It appears at first glance to be legitimate, but on closer inspection and scrutiny it will become evident halfway cyber-savvy that the email messages currently floating around the Net purporting to be from the Canadian Revenue Agency are indeed a phishing scam. The messages claim that the recipient is eligible for a tax refund in the amount of x CAD, and then has you click on a link for where to claim it. It then asks you to provide personal and financial information in order to process the alleged refund. The email messages are also currently targeting unwitting recipients in the UK, United States, and other territories.
There are two huge red flags in this scenario that will warn off anyone at all clued into cyber safety: One, the (fake) CRA has you click on a link in an unsolicited email; and two (an even bigger red flag), they ask you to provide your credit card and personal information. Cybersecurity and Web-savvy people in general will most likely discard this email, as they should. But less aware and perhaps more financially desperate types will likely click on the link and give over their personal and financial info to these cybercriminals.
One actual CRA scam email is shown in the image at left. The messages are NOT from the Canada Revenue Agency, so whatever you do, do not click on the provided link. Flag them as a phishing scam (If your email server program has that function) or at least mark them as spam immediately. The website the link points you to is a phony site set up to mimic the CRA website. Cybercriminals are getting craftier and cleverer in their scareware, malware, and phishing attempts to get you to hand them your private information so they can commit ID theft and rob you of untold amounts of money and credibility. The CRA will never send you an unsolicited email asking you for information it will already have on file, were it a legitimate email communication.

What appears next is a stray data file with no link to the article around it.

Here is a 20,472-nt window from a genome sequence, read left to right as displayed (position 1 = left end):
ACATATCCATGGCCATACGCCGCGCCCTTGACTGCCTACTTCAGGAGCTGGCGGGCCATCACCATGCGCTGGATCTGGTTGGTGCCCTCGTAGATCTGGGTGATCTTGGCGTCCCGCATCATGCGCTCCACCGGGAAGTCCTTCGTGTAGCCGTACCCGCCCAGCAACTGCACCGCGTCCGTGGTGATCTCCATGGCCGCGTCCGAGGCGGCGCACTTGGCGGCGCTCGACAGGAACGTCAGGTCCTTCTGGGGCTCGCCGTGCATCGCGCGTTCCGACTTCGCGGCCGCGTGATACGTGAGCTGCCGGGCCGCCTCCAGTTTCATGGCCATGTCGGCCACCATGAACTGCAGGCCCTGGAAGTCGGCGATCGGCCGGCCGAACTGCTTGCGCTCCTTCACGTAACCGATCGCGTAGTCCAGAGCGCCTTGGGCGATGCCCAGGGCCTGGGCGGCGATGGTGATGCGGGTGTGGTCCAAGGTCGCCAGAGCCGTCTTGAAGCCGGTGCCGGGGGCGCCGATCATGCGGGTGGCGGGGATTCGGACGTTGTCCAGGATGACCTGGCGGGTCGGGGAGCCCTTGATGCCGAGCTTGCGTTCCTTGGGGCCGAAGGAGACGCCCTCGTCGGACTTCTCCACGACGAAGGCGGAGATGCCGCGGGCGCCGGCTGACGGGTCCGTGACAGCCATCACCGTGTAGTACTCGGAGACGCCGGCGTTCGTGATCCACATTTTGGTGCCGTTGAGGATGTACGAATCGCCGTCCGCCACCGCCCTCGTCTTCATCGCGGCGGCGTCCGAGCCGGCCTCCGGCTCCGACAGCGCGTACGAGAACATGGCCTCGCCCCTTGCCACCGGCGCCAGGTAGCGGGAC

Will the Real CRA Please Stand Up?
Although the email messages look real, using the logos, language, and look of a true CRA communication, it is important to remember, again, that the Canada Revenue Agency wouldn’t just send you an unsolicited email regarding a tax refund. They would send you a letter by snail mail with a phone number to call one of their representatives.
Never, never, never click on links embedded in unsolicited emails. And for mercy’s sake, don’t ever give over exploitable data like names, tax ID numbers, or financial information to these wily, reprehensible cybercriminals. If they don’t provide a phone number and actual human being for you to verify that what is said in the email is true, then leave it alone, flag it, and delete it!